Tag Archives: ecumenism

Catholics and Orthodox need to preserve the good of the dialogue for unity

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Back on 31 October 2012, Russian Orthodox Metropolitan Hilarion Alfeyev of Volokolamsk

delivered a lecture dedicated to the past and present of Orthodox-Catholic dialogue at Villanova University (Philadelphia, PA). The 46 year old Metropolitan earned a doctorate from Oxford University and was ordained a bishop in 2002. In addition to being a residential bishop he is also the head of the Department of the External Church Relations since 2009. He is a widely published author and an excellent musician of international repute. The two Churches share the same concerns, though there are nuances to be made but that is a conversation for another time.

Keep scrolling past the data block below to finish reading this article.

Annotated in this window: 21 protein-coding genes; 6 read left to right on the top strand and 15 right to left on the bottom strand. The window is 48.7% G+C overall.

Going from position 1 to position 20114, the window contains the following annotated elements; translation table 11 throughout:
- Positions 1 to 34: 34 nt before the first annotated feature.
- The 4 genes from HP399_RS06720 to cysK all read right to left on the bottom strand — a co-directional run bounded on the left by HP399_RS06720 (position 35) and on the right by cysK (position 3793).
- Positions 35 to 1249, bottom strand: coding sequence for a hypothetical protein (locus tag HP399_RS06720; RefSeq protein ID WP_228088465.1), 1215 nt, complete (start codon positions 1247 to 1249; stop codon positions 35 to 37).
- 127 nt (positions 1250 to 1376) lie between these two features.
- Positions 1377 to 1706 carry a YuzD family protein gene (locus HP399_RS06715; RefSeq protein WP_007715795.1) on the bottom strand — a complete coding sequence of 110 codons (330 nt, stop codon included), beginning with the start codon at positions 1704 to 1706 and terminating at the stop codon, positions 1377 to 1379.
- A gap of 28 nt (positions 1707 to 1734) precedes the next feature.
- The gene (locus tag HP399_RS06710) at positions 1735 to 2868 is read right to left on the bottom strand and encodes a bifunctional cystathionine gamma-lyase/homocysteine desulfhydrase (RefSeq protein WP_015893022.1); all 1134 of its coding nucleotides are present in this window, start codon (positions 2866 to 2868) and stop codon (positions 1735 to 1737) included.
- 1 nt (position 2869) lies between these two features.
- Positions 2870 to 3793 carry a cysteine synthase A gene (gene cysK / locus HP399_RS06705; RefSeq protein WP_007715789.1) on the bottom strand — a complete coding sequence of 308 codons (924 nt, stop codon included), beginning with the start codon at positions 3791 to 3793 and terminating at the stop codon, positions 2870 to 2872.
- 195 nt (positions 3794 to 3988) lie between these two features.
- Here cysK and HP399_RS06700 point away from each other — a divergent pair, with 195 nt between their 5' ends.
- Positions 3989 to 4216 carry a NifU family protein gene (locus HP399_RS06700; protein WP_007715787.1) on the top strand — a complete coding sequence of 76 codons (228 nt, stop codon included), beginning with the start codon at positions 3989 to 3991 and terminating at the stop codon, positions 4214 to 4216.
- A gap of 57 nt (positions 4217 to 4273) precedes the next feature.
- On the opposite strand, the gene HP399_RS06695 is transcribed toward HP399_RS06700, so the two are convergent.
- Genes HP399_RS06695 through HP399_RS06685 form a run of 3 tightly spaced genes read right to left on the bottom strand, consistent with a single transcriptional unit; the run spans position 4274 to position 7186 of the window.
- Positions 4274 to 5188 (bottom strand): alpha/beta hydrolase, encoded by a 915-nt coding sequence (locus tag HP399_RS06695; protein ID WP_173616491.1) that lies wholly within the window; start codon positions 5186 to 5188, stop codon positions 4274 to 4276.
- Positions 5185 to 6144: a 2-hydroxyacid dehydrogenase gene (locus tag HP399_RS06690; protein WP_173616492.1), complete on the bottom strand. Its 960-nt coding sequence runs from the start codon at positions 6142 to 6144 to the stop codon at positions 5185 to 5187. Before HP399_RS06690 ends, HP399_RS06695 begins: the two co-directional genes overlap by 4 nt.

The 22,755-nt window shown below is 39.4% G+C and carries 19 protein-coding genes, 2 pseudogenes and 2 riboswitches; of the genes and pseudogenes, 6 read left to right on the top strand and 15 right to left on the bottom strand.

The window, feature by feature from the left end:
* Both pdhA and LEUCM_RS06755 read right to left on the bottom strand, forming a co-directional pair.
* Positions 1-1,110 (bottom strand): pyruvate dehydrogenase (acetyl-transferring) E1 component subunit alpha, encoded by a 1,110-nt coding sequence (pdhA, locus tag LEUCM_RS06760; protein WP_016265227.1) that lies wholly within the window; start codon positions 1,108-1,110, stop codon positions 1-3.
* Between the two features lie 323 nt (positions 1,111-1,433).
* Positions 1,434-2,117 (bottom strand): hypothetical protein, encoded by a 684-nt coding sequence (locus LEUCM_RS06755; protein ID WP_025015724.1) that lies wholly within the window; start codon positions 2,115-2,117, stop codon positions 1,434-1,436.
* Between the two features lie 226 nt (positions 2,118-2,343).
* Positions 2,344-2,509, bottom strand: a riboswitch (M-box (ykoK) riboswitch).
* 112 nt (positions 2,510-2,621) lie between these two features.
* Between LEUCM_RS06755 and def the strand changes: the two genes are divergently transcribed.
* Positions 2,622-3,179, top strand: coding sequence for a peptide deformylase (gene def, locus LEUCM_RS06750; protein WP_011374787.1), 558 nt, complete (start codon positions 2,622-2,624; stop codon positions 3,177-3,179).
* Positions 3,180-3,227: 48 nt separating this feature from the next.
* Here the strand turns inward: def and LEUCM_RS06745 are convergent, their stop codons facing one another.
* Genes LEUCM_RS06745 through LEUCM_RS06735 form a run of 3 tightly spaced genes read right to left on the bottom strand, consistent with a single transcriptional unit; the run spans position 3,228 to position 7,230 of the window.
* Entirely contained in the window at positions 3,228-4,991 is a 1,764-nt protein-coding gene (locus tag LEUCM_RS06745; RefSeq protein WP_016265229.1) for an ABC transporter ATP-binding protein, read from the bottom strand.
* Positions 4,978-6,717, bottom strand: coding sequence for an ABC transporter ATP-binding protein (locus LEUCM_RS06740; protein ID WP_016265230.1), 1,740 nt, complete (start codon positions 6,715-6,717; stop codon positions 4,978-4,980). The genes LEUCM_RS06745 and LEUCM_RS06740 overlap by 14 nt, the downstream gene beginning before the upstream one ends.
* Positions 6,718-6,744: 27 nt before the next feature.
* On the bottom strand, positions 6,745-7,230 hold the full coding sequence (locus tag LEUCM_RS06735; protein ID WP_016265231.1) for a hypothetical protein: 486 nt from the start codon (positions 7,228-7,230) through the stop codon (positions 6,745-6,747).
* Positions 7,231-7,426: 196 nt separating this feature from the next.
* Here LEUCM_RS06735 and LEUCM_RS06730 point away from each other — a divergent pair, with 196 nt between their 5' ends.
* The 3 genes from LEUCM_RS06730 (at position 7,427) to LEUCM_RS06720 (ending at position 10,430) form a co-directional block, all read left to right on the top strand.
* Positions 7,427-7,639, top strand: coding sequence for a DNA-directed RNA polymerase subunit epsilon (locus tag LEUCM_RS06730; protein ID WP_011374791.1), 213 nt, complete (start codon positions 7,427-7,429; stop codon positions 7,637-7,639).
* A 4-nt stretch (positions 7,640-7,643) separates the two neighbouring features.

I think it is apropos to give a few extracts from the Metropolitan’s talk that pose some points for reflection on the unity of Christians. Remember we beginning the octave of Christian Unity on the 18th.

“The teaching of the holy fathers of the first millennium, when the Churches of the East and the West abided in unity, although at times this unity was subjected to serious trials, is the sure foundation upon which dialogue between Christians can develop successfully and fruitfully. It is my profound conviction that fidelity to the Christian tradition, the preservation of continuity in the teaching and life of the Church is the proper means for the restoration of unity among Christ’s disciples.